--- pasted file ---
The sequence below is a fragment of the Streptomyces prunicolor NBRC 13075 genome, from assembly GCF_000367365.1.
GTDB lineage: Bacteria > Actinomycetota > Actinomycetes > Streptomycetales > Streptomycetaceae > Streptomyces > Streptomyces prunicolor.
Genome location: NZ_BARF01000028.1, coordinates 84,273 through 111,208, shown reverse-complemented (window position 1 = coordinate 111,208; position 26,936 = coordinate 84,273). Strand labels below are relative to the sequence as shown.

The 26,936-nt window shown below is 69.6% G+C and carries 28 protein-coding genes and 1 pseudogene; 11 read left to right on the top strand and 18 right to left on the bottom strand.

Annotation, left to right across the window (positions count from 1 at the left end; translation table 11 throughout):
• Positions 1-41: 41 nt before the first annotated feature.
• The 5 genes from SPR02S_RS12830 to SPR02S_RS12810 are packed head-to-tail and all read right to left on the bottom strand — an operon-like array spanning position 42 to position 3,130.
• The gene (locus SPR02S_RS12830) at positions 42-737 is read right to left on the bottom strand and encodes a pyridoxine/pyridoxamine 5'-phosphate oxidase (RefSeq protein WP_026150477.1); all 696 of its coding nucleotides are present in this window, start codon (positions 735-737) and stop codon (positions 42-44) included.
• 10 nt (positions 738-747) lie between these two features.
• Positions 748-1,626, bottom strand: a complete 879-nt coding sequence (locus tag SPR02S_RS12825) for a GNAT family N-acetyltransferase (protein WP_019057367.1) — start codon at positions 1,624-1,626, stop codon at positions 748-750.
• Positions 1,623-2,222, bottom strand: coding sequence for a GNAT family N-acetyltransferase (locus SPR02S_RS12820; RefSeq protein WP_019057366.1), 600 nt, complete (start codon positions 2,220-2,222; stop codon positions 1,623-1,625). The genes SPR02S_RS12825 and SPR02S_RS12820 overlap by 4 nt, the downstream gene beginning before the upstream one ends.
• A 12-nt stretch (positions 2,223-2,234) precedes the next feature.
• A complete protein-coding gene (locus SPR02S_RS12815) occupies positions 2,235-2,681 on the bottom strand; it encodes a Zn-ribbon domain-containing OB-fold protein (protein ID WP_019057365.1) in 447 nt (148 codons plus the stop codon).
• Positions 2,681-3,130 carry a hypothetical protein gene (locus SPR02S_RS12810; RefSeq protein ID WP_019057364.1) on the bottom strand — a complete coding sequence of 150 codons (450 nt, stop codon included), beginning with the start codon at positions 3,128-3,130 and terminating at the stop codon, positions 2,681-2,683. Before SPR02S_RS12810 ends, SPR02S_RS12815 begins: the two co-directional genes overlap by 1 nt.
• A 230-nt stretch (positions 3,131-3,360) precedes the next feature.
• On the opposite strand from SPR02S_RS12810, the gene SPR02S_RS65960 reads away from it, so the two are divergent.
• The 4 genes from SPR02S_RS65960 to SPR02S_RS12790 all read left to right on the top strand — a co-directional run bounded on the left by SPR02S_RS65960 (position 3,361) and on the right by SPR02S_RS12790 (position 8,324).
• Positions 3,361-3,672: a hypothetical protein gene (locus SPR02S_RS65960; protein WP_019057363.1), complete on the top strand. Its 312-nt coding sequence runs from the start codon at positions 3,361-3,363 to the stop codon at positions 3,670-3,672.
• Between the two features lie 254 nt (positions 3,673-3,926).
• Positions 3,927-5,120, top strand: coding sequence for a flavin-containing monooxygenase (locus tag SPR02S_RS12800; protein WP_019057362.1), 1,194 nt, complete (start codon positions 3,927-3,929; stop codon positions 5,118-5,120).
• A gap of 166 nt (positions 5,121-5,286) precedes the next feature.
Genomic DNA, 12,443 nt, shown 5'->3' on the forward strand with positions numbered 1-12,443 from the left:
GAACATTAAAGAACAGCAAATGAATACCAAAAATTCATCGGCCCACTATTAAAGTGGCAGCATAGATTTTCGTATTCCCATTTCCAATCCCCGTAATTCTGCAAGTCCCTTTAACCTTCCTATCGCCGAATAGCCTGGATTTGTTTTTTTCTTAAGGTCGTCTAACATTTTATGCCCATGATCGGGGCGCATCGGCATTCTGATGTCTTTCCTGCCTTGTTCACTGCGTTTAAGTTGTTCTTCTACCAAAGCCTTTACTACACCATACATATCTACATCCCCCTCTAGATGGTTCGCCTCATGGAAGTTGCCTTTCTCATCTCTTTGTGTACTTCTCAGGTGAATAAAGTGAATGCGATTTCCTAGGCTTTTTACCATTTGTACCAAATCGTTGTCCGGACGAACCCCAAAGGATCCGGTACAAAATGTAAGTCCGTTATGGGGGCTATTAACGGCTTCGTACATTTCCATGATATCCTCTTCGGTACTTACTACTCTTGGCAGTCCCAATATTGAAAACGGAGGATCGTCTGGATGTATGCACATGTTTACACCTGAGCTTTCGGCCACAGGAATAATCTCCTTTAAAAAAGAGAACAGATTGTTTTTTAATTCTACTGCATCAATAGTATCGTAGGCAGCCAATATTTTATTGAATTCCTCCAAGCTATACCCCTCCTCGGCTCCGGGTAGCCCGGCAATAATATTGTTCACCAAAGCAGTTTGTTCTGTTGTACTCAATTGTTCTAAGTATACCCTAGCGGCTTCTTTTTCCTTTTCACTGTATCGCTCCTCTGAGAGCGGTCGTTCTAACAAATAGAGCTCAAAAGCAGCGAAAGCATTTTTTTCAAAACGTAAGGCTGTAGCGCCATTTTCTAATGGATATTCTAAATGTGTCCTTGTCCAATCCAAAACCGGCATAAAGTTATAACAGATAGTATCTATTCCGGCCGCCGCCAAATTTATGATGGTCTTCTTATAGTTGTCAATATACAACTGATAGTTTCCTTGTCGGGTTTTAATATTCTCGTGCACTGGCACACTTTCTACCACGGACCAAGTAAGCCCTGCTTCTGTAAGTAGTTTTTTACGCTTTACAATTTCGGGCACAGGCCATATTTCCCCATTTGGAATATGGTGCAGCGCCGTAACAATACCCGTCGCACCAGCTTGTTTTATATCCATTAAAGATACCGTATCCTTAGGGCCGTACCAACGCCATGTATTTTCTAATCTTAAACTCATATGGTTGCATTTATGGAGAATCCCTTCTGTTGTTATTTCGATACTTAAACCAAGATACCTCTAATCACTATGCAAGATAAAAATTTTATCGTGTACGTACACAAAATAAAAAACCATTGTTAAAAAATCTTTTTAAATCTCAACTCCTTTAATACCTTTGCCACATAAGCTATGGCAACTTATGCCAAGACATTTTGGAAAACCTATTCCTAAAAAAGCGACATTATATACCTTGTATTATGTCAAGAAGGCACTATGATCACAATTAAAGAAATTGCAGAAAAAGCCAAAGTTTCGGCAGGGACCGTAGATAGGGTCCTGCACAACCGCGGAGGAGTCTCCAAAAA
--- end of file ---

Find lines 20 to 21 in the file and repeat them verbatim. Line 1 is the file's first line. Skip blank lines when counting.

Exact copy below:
• Positions 3,927-5,120, top strand: coding sequence for a flavin-containing monooxygenase (locus tag SPR02S_RS12800; protein WP_019057362.1), 1,194 nt, complete (start codon positions 3,927-3,929; stop codon positions 5,118-5,120).
• A gap of 166 nt (positions 5,121-5,286) precedes the next feature.